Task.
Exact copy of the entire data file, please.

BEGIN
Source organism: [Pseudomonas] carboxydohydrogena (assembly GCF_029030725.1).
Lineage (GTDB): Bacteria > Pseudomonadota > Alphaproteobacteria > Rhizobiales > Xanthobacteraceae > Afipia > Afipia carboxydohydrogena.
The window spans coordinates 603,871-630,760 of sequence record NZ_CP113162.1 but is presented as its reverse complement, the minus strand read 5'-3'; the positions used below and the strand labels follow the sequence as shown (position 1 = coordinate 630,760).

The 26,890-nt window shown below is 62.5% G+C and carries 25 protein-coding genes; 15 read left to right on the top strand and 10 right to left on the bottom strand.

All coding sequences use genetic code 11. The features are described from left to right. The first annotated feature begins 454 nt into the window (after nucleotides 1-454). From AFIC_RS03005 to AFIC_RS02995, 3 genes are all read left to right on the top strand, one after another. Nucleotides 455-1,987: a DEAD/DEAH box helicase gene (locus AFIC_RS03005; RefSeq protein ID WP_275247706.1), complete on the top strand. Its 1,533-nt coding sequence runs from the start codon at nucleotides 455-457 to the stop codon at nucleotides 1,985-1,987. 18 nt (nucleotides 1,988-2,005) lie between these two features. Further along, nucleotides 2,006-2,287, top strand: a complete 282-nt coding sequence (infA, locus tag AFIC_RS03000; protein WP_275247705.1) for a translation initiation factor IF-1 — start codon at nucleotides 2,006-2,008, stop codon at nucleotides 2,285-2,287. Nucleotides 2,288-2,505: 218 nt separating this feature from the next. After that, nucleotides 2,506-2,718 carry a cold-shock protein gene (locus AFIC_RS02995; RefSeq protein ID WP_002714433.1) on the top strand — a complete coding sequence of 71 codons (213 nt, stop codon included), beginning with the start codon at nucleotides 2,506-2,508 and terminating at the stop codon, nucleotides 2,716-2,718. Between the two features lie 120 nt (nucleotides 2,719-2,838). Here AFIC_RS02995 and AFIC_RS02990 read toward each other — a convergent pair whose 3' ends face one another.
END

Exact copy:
Source organism: [Pseudomonas] carboxydohydrogena (assembly GCF_029030725.1).
Lineage (GTDB): Bacteria > Pseudomonadota > Alphaproteobacteria > Rhizobiales > Xanthobacteraceae > Afipia > Afipia carboxydohydrogena.
The window spans coordinates 603,871-630,760 of sequence record NZ_CP113162.1 but is presented as its reverse complement, the minus strand read 5'-3'; the positions used below and the strand labels follow the sequence as shown (position 1 = coordinate 630,760).

The 26,890-nt window shown below is 62.5% G+C and carries 25 protein-coding genes; 15 read left to right on the top strand and 10 right to left on the bottom strand.

All coding sequences use genetic code 11. The features are described from left to right. The first annotated feature begins 454 nt into the window (after nucleotides 1-454). From AFIC_RS03005 to AFIC_RS02995, 3 genes are all read left to right on the top strand, one after another. Nucleotides 455-1,987: a DEAD/DEAH box helicase gene (locus AFIC_RS03005; RefSeq protein ID WP_275247706.1), complete on the top strand. Its 1,533-nt coding sequence runs from the start codon at nucleotides 455-457 to the stop codon at nucleotides 1,985-1,987. 18 nt (nucleotides 1,988-2,005) lie between these two features. Further along, nucleotides 2,006-2,287, top strand: a complete 282-nt coding sequence (infA, locus tag AFIC_RS03000; protein WP_275247705.1) for a translation initiation factor IF-1 — start codon at nucleotides 2,006-2,008, stop codon at nucleotides 2,285-2,287. Nucleotides 2,288-2,505: 218 nt separating this feature from the next. After that, nucleotides 2,506-2,718 carry a cold-shock protein gene (locus AFIC_RS02995; RefSeq protein ID WP_002714433.1) on the top strand — a complete coding sequence of 71 codons (213 nt, stop codon included), beginning with the start codon at nucleotides 2,506-2,508 and terminating at the stop codon, nucleotides 2,716-2,718. Between the two features lie 120 nt (nucleotides 2,719-2,838). Here AFIC_RS02995 and AFIC_RS02990 read toward each other — a convergent pair whose 3' ends face one another.